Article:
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In the young life of Essie Mae, she had a rough childhood. She went through beatings from her cousin, George Lee, and was blamed for burning down her house. Finally Essie Mae got the nerve to stand up for herself and her baby sister, Adline as her parents were coming in from their work. Her dad put a stop to the mistreatment by having her and her sister watched by their Uncle Ed. One day while Essie Mae's parents were having an argument, she noticed that her mothers belly was getting bigger and bigger and her mom kept crying more and more. Then her mother had a baby, Junior, while the kids were out with their Uncle Ed. Her uncle took her to meet her other two uncles and she was stunned to learn that they were white. She was confused by this but when she asked her mom, Toosweet, about it her mom would not give her an answer one way or the other. Once her mom had the baby, her father started staying out late more often. Toosweet found out that her dad was seeing a woman named Florence. Not long after this, her mother was left to support her and her siblings when her father left. Her mother ended up having to move in with family until she could obtain a better paying job in the city. As her childhood went on she started school and was very good at her studies. When she was in the fourth grade, her mom started seeing a soldier named Raymond. Not too long after this, her mother got pregnant and had James. Her mother and Raymond had a rocky relationship. When James was born, Raymond's mother came and took the baby to raise because she said that raising four children was too much of a burden for a single parent to handle. Raymond went back to the service for a while but then when he came back he and Toosweet had another baby. Raymond's brothers helped him build a new house for them to live in and they brought James back to live with them. During this time Essie Mae was working for the Claiborne family and she was starting to see a different point of view on a lot of things in life. The Claiborne's treated her almost as an equal and encouraged her to better herself.
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- Coming of Age in Mississippi by Anne Moody In the young life of Essie Mae, she had a rough childhood. She went through beatings from her cousin, George Lee, and was blamed for burning down her house. Finally Essie Mae got the nerve to stand up for herself and her baby sister, Adline as her parents were coming in from their work. Her dad put a stop to the mistreatment by having her and her sister watched by their Uncle Ed. One day while Essie Mae's parents were having an argument, she noticed that her mothers belly was getting bigger and bigger and her mom kept crying more and more.... [tags: Anne Moody Coming Age Mississippi]
1356 words (3.9 pages)
- Coming of Age in Mississippi by Anne Moody The autobiography Coming of Age in Mississippi by Anne Moody is the story of her life as a poor black girl growing into adulthood. Moody chose to start at the beginning - when she was four-years-old, the child of poor sharecroppers working for a white farmer. She overcomes obstacles such as discrimination and hunger as she struggles to survive childhood in one of the most racially discriminated states in America. In telling the story of her life, Moody shows why the civil rights movement was such a necessity and the depth of the injustices it had to correct.... [tags: Coming Age Mississippi Anne Moody Essays]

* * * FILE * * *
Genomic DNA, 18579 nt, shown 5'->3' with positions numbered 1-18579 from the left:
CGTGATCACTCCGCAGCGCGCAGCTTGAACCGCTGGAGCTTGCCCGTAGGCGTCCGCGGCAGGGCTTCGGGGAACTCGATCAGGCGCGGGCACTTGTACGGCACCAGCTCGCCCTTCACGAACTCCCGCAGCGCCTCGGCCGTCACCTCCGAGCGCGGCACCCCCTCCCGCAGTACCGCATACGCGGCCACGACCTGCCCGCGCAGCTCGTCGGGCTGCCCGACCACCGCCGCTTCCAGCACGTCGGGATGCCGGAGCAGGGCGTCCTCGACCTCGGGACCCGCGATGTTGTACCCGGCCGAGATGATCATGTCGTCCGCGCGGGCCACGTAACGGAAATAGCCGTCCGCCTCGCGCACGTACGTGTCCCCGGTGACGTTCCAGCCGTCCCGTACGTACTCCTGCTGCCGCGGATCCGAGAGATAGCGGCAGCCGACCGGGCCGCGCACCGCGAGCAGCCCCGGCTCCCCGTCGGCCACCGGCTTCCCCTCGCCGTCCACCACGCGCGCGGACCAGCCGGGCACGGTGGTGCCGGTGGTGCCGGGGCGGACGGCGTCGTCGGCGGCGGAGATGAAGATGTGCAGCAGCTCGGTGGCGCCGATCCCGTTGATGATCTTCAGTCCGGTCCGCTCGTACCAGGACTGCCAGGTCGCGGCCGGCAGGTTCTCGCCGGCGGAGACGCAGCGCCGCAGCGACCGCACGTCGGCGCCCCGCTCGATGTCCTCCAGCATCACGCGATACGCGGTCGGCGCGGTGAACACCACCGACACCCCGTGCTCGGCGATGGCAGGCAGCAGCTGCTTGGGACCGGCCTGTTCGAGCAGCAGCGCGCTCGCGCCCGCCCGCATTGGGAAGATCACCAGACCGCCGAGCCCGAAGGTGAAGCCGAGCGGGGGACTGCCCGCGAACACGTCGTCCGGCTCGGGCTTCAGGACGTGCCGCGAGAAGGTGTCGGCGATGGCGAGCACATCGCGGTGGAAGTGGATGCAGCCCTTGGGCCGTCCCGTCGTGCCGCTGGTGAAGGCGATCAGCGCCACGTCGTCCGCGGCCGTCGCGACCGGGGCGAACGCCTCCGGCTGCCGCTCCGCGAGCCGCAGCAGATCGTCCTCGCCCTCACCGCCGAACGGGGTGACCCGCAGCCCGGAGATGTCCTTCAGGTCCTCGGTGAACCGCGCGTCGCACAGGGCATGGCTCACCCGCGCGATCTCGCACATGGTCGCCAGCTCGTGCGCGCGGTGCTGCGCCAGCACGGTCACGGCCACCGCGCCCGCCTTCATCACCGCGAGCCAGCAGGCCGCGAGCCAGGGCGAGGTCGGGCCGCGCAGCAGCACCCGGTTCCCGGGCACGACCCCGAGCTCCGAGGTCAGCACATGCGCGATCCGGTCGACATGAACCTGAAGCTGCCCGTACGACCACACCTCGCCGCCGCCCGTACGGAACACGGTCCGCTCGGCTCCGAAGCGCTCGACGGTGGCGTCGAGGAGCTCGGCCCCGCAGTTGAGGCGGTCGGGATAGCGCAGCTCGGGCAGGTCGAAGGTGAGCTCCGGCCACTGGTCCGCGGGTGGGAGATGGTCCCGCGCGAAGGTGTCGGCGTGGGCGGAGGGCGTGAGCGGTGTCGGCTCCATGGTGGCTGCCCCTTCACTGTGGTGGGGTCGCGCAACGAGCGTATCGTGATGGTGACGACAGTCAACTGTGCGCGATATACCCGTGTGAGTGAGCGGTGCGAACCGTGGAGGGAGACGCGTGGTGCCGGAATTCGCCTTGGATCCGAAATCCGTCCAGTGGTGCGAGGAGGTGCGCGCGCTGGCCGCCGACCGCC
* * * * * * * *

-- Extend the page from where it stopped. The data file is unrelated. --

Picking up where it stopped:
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- The United States of America, the land of the free. Mostly free if the skin tone matches with the approval of society. The never ending war on racism, equality, and segregation is a huge part of American culture. Prior to the Civil Rights Movement equality was laughed at. People of color were highly discriminated and hated for existing. During the years nineteen fifty to nineteen seventy, racism began to extinguish its mighty flames. Through the lives of numerous people equality would soon be a reality.... [tags: Civil Rights movement, racism, seggregation]
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- "I couldn't believe it, but it was the Klan blacklist, with my picture on it. I guess I must have sat there for about an hour holding it," says Moody in her autobiography Coming of Age in Mississippi. In Moody's response to the blacklist, one pervasive theme from her memoir becomes evident: though she participated in many of the same activist movements as her peers, Moody is separated from them by several things, chief among them being her ability to see the events of the 1960s through a wide, uncolored perspective (pun intended).... [tags: Moody Autobiography]
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- Coming of Age in Mississippi was written by Anne Moody and published in 1968. This is a story about Moody as an African American woman who was born and grown up in rural area in Mississippi. The story take places prior and during the U.S Civil Right Movement. The life of Moody was told in four chapters. The first part is about Moody’s memories as a kid, her adolescence life in high school, her twenties as in college, and lastly her life as an activist in the Movement. This is where the story gotten interesting as Moody got involved in Civil Right Movement.... [tags: Black people, White people, African American]